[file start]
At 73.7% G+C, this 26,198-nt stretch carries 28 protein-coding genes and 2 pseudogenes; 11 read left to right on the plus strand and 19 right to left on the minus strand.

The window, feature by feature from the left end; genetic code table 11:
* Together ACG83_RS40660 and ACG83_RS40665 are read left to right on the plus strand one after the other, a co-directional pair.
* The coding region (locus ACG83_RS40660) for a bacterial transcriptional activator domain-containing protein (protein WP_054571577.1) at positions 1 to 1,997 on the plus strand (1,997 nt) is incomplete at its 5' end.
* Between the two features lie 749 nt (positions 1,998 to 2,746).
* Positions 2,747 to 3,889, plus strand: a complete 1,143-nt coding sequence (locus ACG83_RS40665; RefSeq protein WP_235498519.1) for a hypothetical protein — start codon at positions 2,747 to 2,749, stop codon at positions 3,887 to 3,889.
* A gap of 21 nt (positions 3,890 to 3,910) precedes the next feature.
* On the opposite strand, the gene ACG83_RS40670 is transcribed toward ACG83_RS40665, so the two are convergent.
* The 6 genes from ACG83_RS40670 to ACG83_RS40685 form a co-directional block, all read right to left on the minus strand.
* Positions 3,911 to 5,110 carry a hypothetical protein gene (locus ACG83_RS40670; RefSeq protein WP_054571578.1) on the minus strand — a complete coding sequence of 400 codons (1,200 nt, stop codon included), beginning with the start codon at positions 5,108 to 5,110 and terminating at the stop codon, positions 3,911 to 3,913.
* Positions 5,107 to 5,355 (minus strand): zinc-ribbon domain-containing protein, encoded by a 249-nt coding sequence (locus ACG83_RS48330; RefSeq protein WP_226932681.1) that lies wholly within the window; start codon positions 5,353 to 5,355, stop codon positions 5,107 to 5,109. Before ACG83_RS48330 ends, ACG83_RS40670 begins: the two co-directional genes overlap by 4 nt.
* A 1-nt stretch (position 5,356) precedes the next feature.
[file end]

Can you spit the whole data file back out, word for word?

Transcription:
At 73.7% G+C, this 26,198-nt stretch carries 28 protein-coding genes and 2 pseudogenes; 11 read left to right on the plus strand and 19 right to left on the minus strand.

The window, feature by feature from the left end; genetic code table 11:
* Together ACG83_RS40660 and ACG83_RS40665 are read left to right on the plus strand one after the other, a co-directional pair.
* The coding region (locus ACG83_RS40660) for a bacterial transcriptional activator domain-containing protein (protein WP_054571577.1) at positions 1 to 1,997 on the plus strand (1,997 nt) is incomplete at its 5' end.
* Between the two features lie 749 nt (positions 1,998 to 2,746).
* Positions 2,747 to 3,889, plus strand: a complete 1,143-nt coding sequence (locus ACG83_RS40665; RefSeq protein WP_235498519.1) for a hypothetical protein — start codon at positions 2,747 to 2,749, stop codon at positions 3,887 to 3,889.
* A gap of 21 nt (positions 3,890 to 3,910) precedes the next feature.
* On the opposite strand, the gene ACG83_RS40670 is transcribed toward ACG83_RS40665, so the two are convergent.
* The 6 genes from ACG83_RS40670 to ACG83_RS40685 form a co-directional block, all read right to left on the minus strand.
* Positions 3,911 to 5,110 carry a hypothetical protein gene (locus ACG83_RS40670; RefSeq protein WP_054571578.1) on the minus strand — a complete coding sequence of 400 codons (1,200 nt, stop codon included), beginning with the start codon at positions 5,108 to 5,110 and terminating at the stop codon, positions 3,911 to 3,913.
* Positions 5,107 to 5,355 (minus strand): zinc-ribbon domain-containing protein, encoded by a 249-nt coding sequence (locus ACG83_RS48330; RefSeq protein WP_226932681.1) that lies wholly within the window; start codon positions 5,353 to 5,355, stop codon positions 5,107 to 5,109. Before ACG83_RS48330 ends, ACG83_RS40670 begins: the two co-directional genes overlap by 4 nt.
* A 1-nt stretch (position 5,356) precedes the next feature.